For more information on ebook copyright, "used" ebooks, and your rights and lack of them, read my article, "Ebooks and The First Sale Doctrine."


Publishers use digital rights management (DRM) software to prevent the reader from doing certain things with an ebook including copying, printing, and text-to-speech features.

Don’t use other software or another method to do what the DRM is supposed to prevent. It’s illegal, and the possibility of legal trouble just isn’t worth it.

If the DRM screws up your enjoyment of the book, be sure to tell the publisher. Complaints have changed some publishers’ attitudes to DRM.

If they don’t remove DRM from their books, buy from other publishers.


Making digital pictures of a book’s pages or a digital copy of the book’s words is illegal, but few publishers care if you do this for your own use if you already own a copy of the book. Most don’t care if you copy pages of a book or article for use in your research. It is illegal to post the contents online except for short excerpts.


You can quote small portions of a book in a review or critical article. This is called “fair use.” For more detail, go here:


A few small changes in a book’s contents does not make it your book. For example, you can’t change the characters’ names and post the book online because the book still belongs to the author.


Books no longer in copyright are in the public domain. You may do anything you please with these ebooks. The Gutenberg site is an excellent place to check to see if a book is in the public domain because they rigorously vet their books.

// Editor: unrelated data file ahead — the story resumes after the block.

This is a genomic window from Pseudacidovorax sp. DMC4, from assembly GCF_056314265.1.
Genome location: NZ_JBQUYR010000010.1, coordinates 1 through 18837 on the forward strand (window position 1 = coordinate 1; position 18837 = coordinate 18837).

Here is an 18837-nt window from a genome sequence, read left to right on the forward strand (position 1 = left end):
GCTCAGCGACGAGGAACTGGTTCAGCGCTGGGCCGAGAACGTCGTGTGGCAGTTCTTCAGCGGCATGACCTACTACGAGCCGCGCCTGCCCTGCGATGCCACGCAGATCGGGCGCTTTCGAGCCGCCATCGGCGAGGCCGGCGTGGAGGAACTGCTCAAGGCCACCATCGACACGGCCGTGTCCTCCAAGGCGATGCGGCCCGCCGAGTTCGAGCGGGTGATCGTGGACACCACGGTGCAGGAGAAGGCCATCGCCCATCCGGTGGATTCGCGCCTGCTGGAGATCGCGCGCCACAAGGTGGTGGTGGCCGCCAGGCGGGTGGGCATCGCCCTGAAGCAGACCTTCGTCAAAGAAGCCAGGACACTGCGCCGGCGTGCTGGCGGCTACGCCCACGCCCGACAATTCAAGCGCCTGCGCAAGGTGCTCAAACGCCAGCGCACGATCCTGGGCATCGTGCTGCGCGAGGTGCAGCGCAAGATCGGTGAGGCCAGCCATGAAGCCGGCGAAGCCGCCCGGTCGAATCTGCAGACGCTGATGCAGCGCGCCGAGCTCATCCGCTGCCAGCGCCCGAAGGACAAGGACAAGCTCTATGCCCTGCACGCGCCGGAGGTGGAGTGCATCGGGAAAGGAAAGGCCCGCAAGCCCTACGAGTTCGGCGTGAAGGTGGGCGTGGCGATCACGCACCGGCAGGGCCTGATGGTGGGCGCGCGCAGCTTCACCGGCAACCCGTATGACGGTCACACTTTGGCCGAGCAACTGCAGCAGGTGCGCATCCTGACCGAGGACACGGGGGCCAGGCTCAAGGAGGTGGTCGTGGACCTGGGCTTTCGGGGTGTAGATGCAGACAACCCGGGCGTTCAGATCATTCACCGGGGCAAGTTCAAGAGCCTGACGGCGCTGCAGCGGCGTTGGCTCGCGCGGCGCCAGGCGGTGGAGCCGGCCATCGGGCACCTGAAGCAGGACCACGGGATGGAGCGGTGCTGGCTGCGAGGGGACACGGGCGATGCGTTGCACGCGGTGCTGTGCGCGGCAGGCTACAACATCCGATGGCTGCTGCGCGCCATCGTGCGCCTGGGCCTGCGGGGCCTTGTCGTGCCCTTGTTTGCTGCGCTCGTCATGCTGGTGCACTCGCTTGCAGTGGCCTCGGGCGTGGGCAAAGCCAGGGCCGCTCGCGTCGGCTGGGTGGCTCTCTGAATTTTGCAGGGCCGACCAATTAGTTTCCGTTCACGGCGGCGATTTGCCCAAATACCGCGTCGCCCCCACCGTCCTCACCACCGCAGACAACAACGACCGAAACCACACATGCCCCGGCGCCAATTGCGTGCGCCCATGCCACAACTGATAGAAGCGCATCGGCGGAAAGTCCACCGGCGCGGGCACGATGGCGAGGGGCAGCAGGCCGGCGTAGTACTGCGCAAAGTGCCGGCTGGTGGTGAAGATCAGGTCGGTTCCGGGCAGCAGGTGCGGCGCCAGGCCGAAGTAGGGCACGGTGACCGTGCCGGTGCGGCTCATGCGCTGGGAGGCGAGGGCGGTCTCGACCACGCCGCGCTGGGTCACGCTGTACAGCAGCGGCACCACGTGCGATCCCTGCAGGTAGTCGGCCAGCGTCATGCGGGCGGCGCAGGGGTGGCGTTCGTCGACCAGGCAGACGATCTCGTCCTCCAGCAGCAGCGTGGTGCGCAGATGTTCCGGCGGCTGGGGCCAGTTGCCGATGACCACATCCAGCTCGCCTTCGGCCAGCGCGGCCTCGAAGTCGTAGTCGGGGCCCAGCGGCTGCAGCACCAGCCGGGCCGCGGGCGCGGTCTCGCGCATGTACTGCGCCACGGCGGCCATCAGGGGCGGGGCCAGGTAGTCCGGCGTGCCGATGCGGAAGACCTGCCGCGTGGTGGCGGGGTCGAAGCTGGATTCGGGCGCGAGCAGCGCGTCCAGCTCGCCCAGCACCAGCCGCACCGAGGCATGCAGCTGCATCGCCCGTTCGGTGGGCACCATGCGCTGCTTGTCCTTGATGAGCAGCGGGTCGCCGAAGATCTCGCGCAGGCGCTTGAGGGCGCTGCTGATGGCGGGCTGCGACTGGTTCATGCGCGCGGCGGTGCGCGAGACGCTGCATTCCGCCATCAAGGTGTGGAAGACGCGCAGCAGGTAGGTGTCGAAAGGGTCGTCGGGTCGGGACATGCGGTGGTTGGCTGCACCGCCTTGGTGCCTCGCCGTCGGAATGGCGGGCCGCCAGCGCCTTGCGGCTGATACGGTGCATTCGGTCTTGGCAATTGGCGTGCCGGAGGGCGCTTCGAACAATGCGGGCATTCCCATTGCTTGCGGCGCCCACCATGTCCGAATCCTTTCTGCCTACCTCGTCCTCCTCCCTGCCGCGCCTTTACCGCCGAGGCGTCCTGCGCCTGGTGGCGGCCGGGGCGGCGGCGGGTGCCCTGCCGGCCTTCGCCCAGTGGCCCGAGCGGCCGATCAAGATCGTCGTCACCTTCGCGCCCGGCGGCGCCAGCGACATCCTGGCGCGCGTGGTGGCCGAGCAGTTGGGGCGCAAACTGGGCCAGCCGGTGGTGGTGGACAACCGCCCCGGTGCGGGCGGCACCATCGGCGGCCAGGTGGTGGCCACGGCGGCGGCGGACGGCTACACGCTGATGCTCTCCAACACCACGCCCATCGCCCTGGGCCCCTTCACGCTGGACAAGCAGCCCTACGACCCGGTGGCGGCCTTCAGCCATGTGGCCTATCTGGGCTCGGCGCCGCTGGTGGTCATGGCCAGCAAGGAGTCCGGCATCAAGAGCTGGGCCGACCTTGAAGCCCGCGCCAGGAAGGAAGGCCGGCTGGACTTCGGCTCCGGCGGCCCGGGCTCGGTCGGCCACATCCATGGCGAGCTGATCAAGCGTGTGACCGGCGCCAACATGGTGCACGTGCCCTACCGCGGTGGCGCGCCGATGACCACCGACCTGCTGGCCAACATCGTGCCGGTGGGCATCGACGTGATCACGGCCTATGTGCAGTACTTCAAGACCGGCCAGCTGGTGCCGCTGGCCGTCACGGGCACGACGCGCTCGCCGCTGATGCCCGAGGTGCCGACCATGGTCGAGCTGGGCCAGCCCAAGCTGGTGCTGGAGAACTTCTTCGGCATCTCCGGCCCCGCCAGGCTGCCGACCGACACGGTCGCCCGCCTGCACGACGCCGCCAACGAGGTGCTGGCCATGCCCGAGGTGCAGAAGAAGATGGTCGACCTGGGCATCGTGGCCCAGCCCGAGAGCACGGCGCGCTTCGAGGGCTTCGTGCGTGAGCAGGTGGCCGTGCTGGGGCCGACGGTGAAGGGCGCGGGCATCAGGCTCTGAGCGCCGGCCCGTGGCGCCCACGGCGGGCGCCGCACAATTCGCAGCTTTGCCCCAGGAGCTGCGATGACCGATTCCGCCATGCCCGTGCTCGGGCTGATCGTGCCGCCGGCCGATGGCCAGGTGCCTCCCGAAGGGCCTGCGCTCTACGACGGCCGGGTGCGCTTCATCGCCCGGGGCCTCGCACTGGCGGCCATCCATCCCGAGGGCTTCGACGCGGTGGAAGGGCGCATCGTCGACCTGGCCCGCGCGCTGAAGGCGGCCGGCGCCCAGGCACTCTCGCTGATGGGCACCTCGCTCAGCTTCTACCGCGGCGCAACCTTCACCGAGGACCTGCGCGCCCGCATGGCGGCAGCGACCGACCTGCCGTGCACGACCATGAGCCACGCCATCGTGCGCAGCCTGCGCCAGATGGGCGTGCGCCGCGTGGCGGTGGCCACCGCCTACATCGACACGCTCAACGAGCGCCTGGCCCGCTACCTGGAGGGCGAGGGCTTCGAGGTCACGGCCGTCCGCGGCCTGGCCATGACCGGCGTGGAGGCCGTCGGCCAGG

If the book is not in public domain yet appears online without the author or publisher’s permission, it is a stolen book. Report it to the author or the publisher.


Reading aloud to your children or privately to someone else will never be illegal. What is illegal is reading someone else's work for profit without permission.

In other words, you can read A CAT IN THE HAT to your kids or a group of kids, but if you do that and charge admission without the permission of the Dr. Seuss' estate or publisher, it is illegal. It is also illegal to sell a copy of your reading if you do so without permission.


The legality of using a computer voice to read an ebook-- text to speech-- is currently in question. However, most authors and publishers don’t care if you use TTS on their books as long as it for personal use only. Some authors and publishers use security software (DRM) to prevent TTS from working.


Here’s an article on the legalities of writing fan fiction -- fiction written for fun, not profit, using other writers’ characters and universes.


For a more complex discussion of copyright, particularly publishing and copyright, check out this site by from Stanford University, and this one from publishing lawyer, Ivan Hoffman, .

Other excellent sites are

The Publishing Law Center

Scrivener’s Error Blog that covers some copyright subjects as well as having some excellent sites

For even more detail, do an online search on copyright or find a good book on the subject at your local library.

{NOTE: A blog entry is copyrighted material, but for this blog entry, I give you my permission to copy it, pass it around, post it on your blog, or whatever. I’d appreciate a link back, but that isn’t necessary.